From the ground up African Americans have always contributed to the design and construction of buildings in America Sadly the participation of blacks in architecture has been one not wanting of ability but wanting of opportunity African American slaves created much of the built environment in colonial America Slaves were often skilled artisans who widely contributed to the construction of much of the plantation South Even in the northern states African Americans did construction work although few had the opportunity to design and supervise construction projects Blacks found few outlets in construction after the Civil War As industrialization expanded blacks were excluded from trade unions and recessions eliminated most economic opportunities for African Americans Only with the beginnings of education for African Americans did the professional field of architecture hold any promise for blacks and even that was limited After Massachusetts Institute of Technology MIT established the first architecture curriculum ...
Donna M. DeBlasio
There are two distinct topics in African American architecture the places in which African Americans lived and the places built or designed by African Americans The two might or might not be one and the same Depending on their status African Americans often inhabited places that were designed by whites who were building in their own mostly European traditions This was especially true of slaves On large plantations house slaves lived with the family in the big house while the rest lived in slave quarters that were typically designed by whites On small farms and in urban areas slaves frequently shared the same living space as their masters The design of the structures may have been European in origin but often African American masons and carpenters constructed the buildings Thus in discussing African American architecture in early America it is difficult to separate their building traditions from the dominant white ...
businessman, landowner, farmer, and lynching victim, was born into slavery in Abbeville, South Carolina, the youngest son of Thomas and Louisa, slaves on the plantation of Ben Crawford in Abbeville, South Carolina. After Emancipation and Ben Crawford's death, his widow Rebecca may have bequeathed land to her former slave, Thomas, Anthony's father. Thomas continued to acquire land, and in 1873 he purchased 181 acres of fertile land from Samuel McGowan, a former Confederate general and South Carolina Supreme Court Justice. Thomas Crawford's “homeplace” was located in an alluvial valley, approximately seven miles west of the town of Abbeville. The rich land was flanked on the east by Little River and on the west by Penny Creek.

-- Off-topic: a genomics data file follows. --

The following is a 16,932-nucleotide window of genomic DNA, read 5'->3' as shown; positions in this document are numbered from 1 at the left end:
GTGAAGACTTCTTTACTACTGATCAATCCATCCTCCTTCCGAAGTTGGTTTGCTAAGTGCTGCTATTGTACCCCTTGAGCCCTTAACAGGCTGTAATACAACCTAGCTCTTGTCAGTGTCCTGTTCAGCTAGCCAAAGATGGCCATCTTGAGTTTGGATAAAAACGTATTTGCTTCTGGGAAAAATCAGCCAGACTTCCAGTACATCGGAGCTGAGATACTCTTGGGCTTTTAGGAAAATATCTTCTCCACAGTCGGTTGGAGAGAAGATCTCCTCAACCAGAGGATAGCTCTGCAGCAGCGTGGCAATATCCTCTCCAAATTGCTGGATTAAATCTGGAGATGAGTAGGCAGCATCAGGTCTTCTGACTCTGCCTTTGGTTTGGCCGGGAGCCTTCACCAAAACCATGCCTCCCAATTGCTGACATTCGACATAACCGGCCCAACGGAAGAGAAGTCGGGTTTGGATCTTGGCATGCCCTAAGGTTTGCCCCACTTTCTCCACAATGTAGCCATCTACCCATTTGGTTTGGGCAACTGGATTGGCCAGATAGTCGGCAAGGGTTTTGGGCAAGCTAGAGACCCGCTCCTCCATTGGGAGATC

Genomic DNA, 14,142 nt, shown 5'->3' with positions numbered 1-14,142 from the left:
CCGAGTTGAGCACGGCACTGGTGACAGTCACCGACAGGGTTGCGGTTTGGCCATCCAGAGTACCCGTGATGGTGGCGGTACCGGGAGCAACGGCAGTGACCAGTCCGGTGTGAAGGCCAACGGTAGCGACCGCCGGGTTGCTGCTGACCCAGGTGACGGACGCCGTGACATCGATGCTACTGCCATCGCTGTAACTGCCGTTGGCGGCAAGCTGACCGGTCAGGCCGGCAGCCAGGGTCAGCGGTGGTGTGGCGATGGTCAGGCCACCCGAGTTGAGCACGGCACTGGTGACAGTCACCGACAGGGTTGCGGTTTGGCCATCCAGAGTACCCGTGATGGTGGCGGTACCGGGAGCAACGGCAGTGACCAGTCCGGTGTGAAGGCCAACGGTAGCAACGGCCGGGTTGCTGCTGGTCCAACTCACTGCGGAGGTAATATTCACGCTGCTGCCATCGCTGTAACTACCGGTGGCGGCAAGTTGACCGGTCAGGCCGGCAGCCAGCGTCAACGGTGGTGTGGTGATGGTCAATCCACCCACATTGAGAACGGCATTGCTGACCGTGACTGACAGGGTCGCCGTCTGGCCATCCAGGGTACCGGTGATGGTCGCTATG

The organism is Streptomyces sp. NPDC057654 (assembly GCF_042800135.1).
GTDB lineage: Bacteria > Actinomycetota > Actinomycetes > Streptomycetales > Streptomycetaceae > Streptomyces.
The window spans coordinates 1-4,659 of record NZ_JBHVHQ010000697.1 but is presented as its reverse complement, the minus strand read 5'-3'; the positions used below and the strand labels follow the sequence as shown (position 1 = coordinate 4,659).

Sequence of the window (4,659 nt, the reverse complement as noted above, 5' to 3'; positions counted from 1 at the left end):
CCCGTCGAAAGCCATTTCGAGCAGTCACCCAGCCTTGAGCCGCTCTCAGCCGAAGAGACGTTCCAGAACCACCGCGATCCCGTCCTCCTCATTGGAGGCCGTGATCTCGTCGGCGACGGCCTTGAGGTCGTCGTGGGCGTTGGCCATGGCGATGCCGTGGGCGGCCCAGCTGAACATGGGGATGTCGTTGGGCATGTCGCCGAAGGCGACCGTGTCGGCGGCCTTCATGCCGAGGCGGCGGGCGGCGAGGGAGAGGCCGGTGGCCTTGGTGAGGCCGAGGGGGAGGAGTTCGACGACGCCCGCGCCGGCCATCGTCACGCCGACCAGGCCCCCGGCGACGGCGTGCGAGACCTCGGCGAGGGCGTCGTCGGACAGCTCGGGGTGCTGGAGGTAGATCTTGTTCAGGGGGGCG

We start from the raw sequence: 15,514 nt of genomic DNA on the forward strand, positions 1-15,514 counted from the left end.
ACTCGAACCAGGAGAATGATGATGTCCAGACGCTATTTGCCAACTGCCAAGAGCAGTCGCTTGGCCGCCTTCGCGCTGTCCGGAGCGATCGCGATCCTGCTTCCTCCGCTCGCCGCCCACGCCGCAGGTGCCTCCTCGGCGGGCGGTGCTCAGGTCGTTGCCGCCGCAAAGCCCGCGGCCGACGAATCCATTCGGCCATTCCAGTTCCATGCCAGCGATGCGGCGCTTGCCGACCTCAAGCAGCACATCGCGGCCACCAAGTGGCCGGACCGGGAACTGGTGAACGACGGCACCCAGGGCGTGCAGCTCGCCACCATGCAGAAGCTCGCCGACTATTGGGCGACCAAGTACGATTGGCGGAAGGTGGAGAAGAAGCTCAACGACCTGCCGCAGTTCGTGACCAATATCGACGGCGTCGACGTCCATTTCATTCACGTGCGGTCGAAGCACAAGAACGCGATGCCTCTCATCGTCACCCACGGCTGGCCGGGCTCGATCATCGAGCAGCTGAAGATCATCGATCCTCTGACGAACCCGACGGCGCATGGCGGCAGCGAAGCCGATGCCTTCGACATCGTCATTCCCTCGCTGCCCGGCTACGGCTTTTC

While Crawford's brothers worked the family farm Anthony was sent to school walking seven miles to and from school each day Seventeen year old Anthony was ...
Much of Dogon art consists of striking ritual masks made with carved wood and other materials. Dogon architecture conveys symbolic relationships in Dogon society and is considered one of the most distinctive styles in West Africa.
The Dogon live in the rugged yet beautiful Bandiagara escarpment of south central Mali. They migrated to this remote cliff area around the fifteenth century
Glenn Allen Knoblock
Civil War soldier and Medal of Honor recipient, was born in Austin, Texas, the son of slaves Jack and Emily Holland. Milton had three known brothers, Toby, William, and James, all part of “the third generation of African-Americans born as slaves” on the Holland Family Plantation run by Bird Holland later the Texas secretary of state Arlington National Cemetery Perhaps because of his light complexion and the fact that he was later freed and sent to school in the North Bird Holland may have been the real father of Milton as well as his brothers William and James a fact speculated upon by some historians Bird Holland would later free Milton William and James and send them north to Ohio in the late 1850s Here Milton Holland attended the Albany Manual Labor Academy an educational institution that accepted blacks and women This school was ...
Dreck Spurlock Wilson
architect, was born in Los Angeles, California, to Chester Stanley Williams and Lila Wright Churchill. Orphaned by the age of four, he was raised by foster parents. His foster father, Charles Clarkson, was a bank janitor. Paul was one of only a few African American students at Sentous Elementary School on Pico Street. While at Los Angeles Polytechnic High School, Paul decided to become an architect after reading about the African American architect William Sidney Pittman, Booker T. Washington's son-in-law and a graduate of Tuskegee Institute and Drexel Institute in Philadelphia.
Paul graduated high school in 1912, and the following year he went to work for Wilbur Cook Jr., a landscape architect. Two years later he took a job as a draftsman for noted Pasadena residential architect Reginald Johnson, and in 1919 Hollywood architect Arthur Kelly hired him as a junior ...